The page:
- Badger FTE Muzzle Brake – As I explained under the 6mm results, the Badger barrel clamp design requires a very specific barrel diameter at the muzzle, and it didn’t fit on this rifle either.
- JEC Customs Recoil Reduction Muzzle Brake – I only had a JEC brake in 6mm to test. Unfortunately, JEC didn’t return my calls or emails to try to get other sizes for this test.
- Tubb Precision Muzzle Brake – This brake is only available in 6mm.
Other Post in this Series
This is just one of a whole series of posts related to this muzzle brake field test. Here are links to the others:
- Field Test Overview & Line-Up: Overview of how the tests, what brakes were included, and which were caliber-specific.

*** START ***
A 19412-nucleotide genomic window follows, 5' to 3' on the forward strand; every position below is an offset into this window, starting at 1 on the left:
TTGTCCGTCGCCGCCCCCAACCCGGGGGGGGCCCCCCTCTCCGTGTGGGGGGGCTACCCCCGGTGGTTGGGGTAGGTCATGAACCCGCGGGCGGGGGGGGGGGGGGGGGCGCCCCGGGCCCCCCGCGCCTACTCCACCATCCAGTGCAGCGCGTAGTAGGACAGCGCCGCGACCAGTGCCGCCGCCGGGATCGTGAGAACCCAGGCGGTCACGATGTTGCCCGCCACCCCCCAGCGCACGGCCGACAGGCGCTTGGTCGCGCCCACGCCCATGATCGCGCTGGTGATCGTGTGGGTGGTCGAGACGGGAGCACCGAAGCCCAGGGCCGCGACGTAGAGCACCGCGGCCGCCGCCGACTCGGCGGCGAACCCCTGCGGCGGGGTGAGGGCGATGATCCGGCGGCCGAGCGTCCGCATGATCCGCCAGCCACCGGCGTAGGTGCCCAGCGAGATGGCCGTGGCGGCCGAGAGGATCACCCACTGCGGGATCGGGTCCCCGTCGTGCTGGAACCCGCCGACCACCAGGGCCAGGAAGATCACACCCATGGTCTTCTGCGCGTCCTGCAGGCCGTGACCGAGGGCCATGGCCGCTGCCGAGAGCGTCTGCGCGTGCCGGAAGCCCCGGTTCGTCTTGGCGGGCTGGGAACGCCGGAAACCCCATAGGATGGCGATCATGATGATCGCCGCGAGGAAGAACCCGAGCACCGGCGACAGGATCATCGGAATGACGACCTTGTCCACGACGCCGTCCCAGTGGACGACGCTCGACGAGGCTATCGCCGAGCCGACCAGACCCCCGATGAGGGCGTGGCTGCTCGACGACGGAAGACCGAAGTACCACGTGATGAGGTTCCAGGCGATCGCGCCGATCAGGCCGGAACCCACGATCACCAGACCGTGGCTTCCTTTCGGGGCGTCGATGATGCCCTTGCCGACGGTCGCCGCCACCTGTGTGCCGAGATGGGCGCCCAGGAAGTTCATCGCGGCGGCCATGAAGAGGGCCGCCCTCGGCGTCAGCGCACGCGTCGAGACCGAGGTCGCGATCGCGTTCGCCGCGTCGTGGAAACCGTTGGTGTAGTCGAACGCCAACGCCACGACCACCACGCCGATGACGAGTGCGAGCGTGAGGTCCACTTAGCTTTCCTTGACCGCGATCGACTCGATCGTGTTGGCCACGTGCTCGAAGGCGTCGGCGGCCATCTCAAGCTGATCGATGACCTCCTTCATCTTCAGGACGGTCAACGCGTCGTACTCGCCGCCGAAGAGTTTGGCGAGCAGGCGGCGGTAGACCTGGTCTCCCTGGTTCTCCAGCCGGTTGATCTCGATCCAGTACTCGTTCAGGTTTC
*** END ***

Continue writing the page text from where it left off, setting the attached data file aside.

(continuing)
- Recoil Reduction Results: Let’s get right to the meat!
- Recoil Primer, Test Equipment & Rifles: Explains how I tested, and what equipment and rifles were used.
- Results for 6XC and 6.5 Creedmoor: Recoil results for the mid-sized 6mm and 6.5mm rifles.
- Results for 308 Win and 300 Norma Mag: Recoil results for the mid-sized 30 caliber and large magnum 300 rifles.
- Summary: Overview of recoil results from all rifles, and overall ratings of each muzzle brake.
- Ability to Stay on Target: Lasers and high-speed cameras were used to objectively quantify how well each muzzle brake helps you stay on target through a shot.
- Sound Test: A high-end sound meter was used to measure how loud each brake was to the side of the rifle and at the shooter’s position behind the rifle.
- Muzzle Blast & Ground Signature: High-speed videos were shot of each brake to show the direction of the muzzle blast, and the impact that could have on the shooter.
- Overall Summary: Putting all the results together in a summary that is easy to take in, and do side-by-side comparison, allowing you to draw your own conclusions on what muzzle brake is best for your situation.